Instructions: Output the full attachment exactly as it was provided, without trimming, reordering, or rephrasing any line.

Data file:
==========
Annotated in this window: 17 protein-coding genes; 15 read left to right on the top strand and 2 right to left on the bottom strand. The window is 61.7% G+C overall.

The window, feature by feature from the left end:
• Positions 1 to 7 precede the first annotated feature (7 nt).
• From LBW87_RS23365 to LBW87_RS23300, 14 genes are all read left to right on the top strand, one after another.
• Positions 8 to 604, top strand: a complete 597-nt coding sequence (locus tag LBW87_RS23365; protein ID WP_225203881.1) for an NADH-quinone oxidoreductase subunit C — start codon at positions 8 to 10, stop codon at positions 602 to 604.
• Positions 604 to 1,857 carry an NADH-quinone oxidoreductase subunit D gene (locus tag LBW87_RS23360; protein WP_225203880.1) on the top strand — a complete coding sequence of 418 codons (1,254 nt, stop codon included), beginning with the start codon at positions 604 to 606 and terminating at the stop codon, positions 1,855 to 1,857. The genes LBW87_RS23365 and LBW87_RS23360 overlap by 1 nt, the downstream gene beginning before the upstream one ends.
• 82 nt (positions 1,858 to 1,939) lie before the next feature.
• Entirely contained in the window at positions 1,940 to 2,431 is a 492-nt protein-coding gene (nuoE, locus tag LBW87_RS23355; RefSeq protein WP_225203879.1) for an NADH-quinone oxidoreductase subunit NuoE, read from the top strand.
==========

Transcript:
Annotated in this window: 17 protein-coding genes; 15 read left to right on the top strand and 2 right to left on the bottom strand. The window is 61.7% G+C overall.

The window, feature by feature from the left end:
• Positions 1 to 7 precede the first annotated feature (7 nt).
• From LBW87_RS23365 to LBW87_RS23300, 14 genes are all read left to right on the top strand, one after another.
• Positions 8 to 604, top strand: a complete 597-nt coding sequence (locus tag LBW87_RS23365; protein ID WP_225203881.1) for an NADH-quinone oxidoreductase subunit C — start codon at positions 8 to 10, stop codon at positions 602 to 604.
• Positions 604 to 1,857 carry an NADH-quinone oxidoreductase subunit D gene (locus tag LBW87_RS23360; protein WP_225203880.1) on the top strand — a complete coding sequence of 418 codons (1,254 nt, stop codon included), beginning with the start codon at positions 604 to 606 and terminating at the stop codon, positions 1,855 to 1,857. The genes LBW87_RS23365 and LBW87_RS23360 overlap by 1 nt, the downstream gene beginning before the upstream one ends.
• 82 nt (positions 1,858 to 1,939) lie before the next feature.
• Entirely contained in the window at positions 1,940 to 2,431 is a 492-nt protein-coding gene (nuoE, locus tag LBW87_RS23355; RefSeq protein WP_225203879.1) for an NADH-quinone oxidoreductase subunit NuoE, read from the top strand.